Review: OLD MAN, Respect Your Elders, Or Else

A ferocious Stephan Lang and a meek Marc Senter star in director Lucky McKee's newest film, so you know there's more than meets the eye.

Managing Editor; Dallas, Texas, US (@peteramartin)
Review: OLD MAN, Respect Your Elders, Or Else

Appearances can be deceiving.

Old Man
The film opens in U.S. movie theaters Friday, October 14. Check local listings for theaters and showtimes.

Sometimes it's a trailer, sometimes it's a clip, sometimes it's an official image, sometimes it's a poster. Most often, however, it's the talent involved that draws my attention to a film or series.

In this case, the combined talents of Stephen Lang in front of the camera and director Lucky McKee behind the camera are what caught my eye. Lang first leapt out at me in Michael Mann's Manhunter (1986), where his performance as a dogged journalist (who was also a muckraking reporter) demanded my attention.

An experienced stage veteran by that point, Lang entered my consciousness as a man in his 30s who knew his way around life, and his steady string of precise, controlled, and explosive performances thereafter have kept him on my radar for the past 35 years. Director Lucky McKee drew everyone's attention with the devastating May (2002) and has continued to demonstrate his ability to make the most of whatever budget he is working with and to maximize the dramatic talents of whoever is in front of the camera, usually in the horror/thriller vein.

Thus, the prospect of a two-hander revolving around Lang as an old codger living by himself in his wood cabin and his encounter with a lost hiker (Marc Senter) in the woods definitely intrigued me. What could McKee make of this?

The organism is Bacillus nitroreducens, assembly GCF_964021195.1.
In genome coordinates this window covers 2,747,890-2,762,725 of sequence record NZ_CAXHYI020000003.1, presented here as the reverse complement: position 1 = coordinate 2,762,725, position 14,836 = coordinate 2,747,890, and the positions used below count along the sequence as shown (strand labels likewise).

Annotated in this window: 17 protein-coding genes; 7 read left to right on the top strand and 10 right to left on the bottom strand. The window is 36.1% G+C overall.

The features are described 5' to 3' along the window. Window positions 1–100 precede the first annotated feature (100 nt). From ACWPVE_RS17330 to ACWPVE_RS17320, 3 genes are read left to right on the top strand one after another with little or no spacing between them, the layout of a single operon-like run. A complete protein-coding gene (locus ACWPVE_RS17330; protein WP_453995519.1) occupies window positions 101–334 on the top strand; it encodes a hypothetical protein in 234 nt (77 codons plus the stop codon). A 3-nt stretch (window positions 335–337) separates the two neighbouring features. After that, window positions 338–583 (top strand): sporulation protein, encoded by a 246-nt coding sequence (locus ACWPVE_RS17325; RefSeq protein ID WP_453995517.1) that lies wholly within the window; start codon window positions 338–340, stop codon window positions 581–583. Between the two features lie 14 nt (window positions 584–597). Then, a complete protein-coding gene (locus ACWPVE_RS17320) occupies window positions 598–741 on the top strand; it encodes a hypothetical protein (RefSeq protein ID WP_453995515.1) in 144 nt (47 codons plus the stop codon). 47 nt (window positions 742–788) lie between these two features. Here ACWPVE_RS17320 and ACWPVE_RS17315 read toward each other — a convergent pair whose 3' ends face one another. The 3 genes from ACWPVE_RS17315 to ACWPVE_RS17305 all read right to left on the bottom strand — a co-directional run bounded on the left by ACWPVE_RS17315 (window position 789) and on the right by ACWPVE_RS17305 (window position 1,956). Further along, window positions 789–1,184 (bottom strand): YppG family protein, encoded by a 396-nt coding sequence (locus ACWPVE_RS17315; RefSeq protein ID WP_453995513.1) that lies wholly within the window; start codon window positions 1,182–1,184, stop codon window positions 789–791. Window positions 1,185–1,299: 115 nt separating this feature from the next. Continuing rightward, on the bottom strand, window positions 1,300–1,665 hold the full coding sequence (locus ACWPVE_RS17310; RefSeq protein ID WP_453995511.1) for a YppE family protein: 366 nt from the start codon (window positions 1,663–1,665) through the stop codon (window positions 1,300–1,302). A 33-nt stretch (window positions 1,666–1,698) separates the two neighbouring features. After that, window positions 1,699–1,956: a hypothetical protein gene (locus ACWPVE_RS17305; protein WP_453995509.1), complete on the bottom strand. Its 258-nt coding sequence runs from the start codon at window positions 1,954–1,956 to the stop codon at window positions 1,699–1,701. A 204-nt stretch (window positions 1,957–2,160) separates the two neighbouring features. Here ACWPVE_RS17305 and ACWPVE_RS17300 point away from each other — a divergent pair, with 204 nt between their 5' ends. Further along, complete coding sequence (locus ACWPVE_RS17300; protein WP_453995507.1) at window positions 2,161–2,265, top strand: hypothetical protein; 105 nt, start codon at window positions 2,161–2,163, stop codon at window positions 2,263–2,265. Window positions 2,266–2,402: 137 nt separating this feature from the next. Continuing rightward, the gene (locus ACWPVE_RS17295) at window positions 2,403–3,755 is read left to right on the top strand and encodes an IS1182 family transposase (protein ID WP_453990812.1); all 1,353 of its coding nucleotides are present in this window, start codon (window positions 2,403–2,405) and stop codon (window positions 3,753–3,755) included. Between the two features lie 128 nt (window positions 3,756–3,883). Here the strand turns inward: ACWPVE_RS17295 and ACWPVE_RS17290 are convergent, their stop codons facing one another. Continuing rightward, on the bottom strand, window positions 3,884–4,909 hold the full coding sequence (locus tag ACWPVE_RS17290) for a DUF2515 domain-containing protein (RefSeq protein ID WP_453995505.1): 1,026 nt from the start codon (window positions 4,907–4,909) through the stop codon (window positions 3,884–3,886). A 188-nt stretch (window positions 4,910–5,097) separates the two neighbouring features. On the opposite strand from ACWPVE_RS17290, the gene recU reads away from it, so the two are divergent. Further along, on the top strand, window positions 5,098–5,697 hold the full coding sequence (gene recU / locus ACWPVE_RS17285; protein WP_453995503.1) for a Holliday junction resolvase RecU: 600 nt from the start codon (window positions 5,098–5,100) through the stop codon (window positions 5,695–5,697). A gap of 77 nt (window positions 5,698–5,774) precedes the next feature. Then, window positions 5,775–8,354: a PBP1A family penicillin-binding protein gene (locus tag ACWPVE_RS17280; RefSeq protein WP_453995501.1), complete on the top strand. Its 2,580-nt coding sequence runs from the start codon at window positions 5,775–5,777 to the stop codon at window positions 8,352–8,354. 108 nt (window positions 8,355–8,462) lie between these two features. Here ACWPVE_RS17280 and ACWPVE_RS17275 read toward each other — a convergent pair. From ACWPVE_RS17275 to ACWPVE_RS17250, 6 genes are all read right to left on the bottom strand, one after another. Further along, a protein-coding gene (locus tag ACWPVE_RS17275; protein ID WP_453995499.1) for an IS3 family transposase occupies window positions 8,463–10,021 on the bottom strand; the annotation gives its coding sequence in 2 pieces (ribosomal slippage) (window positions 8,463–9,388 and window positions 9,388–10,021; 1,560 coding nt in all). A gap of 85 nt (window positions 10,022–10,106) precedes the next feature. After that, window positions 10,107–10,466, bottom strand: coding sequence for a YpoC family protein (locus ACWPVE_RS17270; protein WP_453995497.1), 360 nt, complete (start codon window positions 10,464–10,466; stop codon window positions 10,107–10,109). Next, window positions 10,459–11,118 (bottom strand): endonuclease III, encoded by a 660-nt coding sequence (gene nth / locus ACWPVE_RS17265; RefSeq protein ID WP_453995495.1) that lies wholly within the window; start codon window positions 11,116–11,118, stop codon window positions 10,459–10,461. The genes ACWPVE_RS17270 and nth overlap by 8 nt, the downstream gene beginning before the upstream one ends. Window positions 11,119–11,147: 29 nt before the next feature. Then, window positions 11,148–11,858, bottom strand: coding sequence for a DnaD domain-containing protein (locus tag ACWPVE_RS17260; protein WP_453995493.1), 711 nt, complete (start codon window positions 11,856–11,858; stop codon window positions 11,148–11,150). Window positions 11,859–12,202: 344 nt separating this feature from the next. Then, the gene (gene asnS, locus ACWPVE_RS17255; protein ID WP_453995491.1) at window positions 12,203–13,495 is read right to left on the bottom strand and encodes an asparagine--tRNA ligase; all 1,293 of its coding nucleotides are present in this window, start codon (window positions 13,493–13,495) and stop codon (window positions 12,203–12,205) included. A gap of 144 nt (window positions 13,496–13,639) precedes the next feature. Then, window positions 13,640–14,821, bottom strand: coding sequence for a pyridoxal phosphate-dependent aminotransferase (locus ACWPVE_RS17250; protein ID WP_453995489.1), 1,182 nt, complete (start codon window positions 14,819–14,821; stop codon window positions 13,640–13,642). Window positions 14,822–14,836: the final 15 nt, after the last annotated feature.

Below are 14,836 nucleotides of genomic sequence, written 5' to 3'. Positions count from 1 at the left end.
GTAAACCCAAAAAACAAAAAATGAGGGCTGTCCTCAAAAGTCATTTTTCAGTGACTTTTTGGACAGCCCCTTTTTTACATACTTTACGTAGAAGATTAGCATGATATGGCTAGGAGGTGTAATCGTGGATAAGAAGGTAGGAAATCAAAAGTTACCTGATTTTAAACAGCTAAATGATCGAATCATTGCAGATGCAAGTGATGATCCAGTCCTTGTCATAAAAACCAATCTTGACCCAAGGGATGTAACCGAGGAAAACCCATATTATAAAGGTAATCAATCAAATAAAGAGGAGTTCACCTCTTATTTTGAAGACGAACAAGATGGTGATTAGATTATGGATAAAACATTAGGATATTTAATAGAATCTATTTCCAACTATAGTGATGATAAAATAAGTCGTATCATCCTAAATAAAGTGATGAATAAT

The opening scene made me question my decision to watch. The titular Old Man wakes up suddenly one morning, muttering to himself and calling out for someone in the cabin. Is it another person? An animal? A ghost? Has he lost his mind? Oh, boy. My father had Alzheimer's, so I immediately lowered my expectations and poured myself another cup of coffee.

Then came a knock at the door and my attention remained riveted to the screen for the remainder of the picture. That knock signals the arrival of Joe (Marc Senter), who claims to be a lost hiker, and prompts a startling, ferocious response by the Old Man.

Written by Joel Veach, the fiendishly clever screenplay may seem to be wandering about, but it is actually speeding to its destination, even though we don't know what that might be. Lucky McKee does, though, and so does Stephen Lang, and it is Lang's frightening performance that compels notice, bolstered by McKee's assured direction, which enhances the story beats.

McKee adds other visual ingredients into the 'two men locked inside a cabin' scenario to help flesh out the arresting story and Lang's berserk Old Man, which may remind of his fiery turn as The Blind Man in Don't Breathe (2016), but this time, he's even more intense, which you have to see to believe.

Old Man eclipses its premise and cooks up a very satisfying meal for genre fans.

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Lucky McKeeMarc SenterStephen LangUS

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